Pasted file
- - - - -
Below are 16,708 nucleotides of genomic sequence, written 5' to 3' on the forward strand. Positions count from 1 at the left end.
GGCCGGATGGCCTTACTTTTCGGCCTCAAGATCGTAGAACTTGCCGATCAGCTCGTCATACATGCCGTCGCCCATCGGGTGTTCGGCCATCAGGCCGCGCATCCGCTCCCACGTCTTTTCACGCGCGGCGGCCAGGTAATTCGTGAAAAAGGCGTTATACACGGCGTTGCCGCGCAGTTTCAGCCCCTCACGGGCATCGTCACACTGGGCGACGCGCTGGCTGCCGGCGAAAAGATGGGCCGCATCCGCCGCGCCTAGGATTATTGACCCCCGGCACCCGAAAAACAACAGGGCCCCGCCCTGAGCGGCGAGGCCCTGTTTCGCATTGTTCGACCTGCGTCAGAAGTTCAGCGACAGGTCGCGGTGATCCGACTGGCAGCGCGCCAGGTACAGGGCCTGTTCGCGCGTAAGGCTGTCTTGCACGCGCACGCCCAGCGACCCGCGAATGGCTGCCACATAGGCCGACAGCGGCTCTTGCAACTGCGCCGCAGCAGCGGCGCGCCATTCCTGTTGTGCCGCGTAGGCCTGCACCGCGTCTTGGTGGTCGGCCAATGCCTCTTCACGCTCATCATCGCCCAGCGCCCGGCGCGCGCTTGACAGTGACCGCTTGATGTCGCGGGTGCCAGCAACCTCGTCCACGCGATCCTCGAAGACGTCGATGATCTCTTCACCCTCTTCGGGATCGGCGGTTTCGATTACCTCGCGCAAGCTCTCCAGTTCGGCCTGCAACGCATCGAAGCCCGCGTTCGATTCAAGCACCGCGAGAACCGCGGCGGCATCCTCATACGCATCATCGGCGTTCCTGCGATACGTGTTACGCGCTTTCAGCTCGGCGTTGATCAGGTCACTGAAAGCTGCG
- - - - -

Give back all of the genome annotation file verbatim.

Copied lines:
Below are 16,708 nucleotides of genomic sequence, written 5' to 3' on the forward strand. Positions count from 1 at the left end.
GGCCGGATGGCCTTACTTTTCGGCCTCAAGATCGTAGAACTTGCCGATCAGCTCGTCATACATGCCGTCGCCCATCGGGTGTTCGGCCATCAGGCCGCGCATCCGCTCCCACGTCTTTTCACGCGCGGCGGCCAGGTAATTCGTGAAAAAGGCGTTATACACGGCGTTGCCGCGCAGTTTCAGCCCCTCACGGGCATCGTCACACTGGGCGACGCGCTGGCTGCCGGCGAAAAGATGGGCCGCATCCGCCGCGCCTAGGATTATTGACCCCCGGCACCCGAAAAACAACAGGGCCCCGCCCTGAGCGGCGAGGCCCTGTTTCGCATTGTTCGACCTGCGTCAGAAGTTCAGCGACAGGTCGCGGTGATCCGACTGGCAGCGCGCCAGGTACAGGGCCTGTTCGCGCGTAAGGCTGTCTTGCACGCGCACGCCCAGCGACCCGCGAATGGCTGCCACATAGGCCGACAGCGGCTCTTGCAACTGCGCCGCAGCAGCGGCGCGCCATTCCTGTTGTGCCGCGTAGGCCTGCACCGCGTCTTGGTGGTCGGCCAATGCCTCTTCACGCTCATCATCGCCCAGCGCCCGGCGCGCGCTTGACAGTGACCGCTTGATGTCGCGGGTGCCAGCAACCTCGTCCACGCGATCCTCGAAGACGTCGATGATCTCTTCACCCTCTTCGGGATCGGCGGTTTCGATTACCTCGCGCAAGCTCTCCAGTTCGGCCTGCAACGCATCGAAGCCCGCGTTCGATTCAAGCACCGCGAGAACCGCGGCGGCATCCTCATACGCATCATCGGCGTTCCTGCGATACGTGTTACGCGCTTTCAGCTCGGCGTTGATCAGGTCACTGAAAGCTGCG